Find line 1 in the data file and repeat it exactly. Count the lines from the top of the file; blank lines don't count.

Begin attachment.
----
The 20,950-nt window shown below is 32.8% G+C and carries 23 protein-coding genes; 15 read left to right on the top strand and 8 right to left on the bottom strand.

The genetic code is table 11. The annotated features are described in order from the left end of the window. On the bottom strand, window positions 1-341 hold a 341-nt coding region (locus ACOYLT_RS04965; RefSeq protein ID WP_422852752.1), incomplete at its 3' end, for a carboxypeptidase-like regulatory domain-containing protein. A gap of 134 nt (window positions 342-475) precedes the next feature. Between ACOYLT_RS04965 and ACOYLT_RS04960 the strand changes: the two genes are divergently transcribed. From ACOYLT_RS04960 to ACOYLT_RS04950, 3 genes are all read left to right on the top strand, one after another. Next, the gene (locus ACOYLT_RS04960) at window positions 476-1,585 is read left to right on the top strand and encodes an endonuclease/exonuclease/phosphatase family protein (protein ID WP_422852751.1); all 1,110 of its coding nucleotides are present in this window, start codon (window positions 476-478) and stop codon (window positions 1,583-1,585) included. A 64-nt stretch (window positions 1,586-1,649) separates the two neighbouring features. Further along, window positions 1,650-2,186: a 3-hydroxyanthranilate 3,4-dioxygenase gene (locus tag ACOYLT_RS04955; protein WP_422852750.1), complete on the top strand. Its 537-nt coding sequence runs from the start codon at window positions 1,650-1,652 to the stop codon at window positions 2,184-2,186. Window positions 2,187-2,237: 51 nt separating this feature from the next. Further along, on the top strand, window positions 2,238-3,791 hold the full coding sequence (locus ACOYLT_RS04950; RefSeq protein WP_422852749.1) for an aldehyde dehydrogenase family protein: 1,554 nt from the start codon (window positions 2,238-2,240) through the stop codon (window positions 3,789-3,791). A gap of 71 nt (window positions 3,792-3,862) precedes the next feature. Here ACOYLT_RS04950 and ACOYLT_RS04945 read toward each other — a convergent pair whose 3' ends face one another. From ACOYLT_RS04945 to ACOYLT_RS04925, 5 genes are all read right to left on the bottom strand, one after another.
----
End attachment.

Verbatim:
The 20,950-nt window shown below is 32.8% G+C and carries 23 protein-coding genes; 15 read left to right on the top strand and 8 right to left on the bottom strand.